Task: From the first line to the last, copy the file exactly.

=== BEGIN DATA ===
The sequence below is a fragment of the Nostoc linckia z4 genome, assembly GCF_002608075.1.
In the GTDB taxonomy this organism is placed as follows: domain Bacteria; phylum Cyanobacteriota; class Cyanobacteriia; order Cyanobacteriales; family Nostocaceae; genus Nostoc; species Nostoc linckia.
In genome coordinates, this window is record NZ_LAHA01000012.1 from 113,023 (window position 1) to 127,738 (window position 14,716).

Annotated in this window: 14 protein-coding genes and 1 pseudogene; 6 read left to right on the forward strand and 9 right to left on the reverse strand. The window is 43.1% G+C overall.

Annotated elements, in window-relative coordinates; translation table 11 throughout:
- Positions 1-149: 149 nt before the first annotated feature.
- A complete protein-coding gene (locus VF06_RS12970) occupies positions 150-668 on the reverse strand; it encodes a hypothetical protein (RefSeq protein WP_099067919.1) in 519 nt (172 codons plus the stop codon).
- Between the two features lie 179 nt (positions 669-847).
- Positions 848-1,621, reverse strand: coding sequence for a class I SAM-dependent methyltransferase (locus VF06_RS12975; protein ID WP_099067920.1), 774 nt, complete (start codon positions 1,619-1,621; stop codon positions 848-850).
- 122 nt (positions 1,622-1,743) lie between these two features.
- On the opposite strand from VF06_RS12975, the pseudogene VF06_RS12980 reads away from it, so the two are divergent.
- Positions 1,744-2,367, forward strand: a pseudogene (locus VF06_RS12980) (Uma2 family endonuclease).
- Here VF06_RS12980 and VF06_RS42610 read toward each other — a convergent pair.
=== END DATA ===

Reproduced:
The sequence below is a fragment of the Nostoc linckia z4 genome, assembly GCF_002608075.1.
In the GTDB taxonomy this organism is placed as follows: domain Bacteria; phylum Cyanobacteriota; class Cyanobacteriia; order Cyanobacteriales; family Nostocaceae; genus Nostoc; species Nostoc linckia.
In genome coordinates, this window is record NZ_LAHA01000012.1 from 113,023 (window position 1) to 127,738 (window position 14,716).

Annotated in this window: 14 protein-coding genes and 1 pseudogene; 6 read left to right on the forward strand and 9 right to left on the reverse strand. The window is 43.1% G+C overall.

Annotated elements, in window-relative coordinates; translation table 11 throughout:
- Positions 1-149: 149 nt before the first annotated feature.
- A complete protein-coding gene (locus VF06_RS12970) occupies positions 150-668 on the reverse strand; it encodes a hypothetical protein (RefSeq protein WP_099067919.1) in 519 nt (172 codons plus the stop codon).
- Between the two features lie 179 nt (positions 669-847).
- Positions 848-1,621, reverse strand: coding sequence for a class I SAM-dependent methyltransferase (locus VF06_RS12975; protein ID WP_099067920.1), 774 nt, complete (start codon positions 1,619-1,621; stop codon positions 848-850).
- 122 nt (positions 1,622-1,743) lie between these two features.
- On the opposite strand from VF06_RS12975, the pseudogene VF06_RS12980 reads away from it, so the two are divergent.
- Positions 1,744-2,367, forward strand: a pseudogene (locus VF06_RS12980) (Uma2 family endonuclease).
- Here VF06_RS12980 and VF06_RS42610 read toward each other — a convergent pair.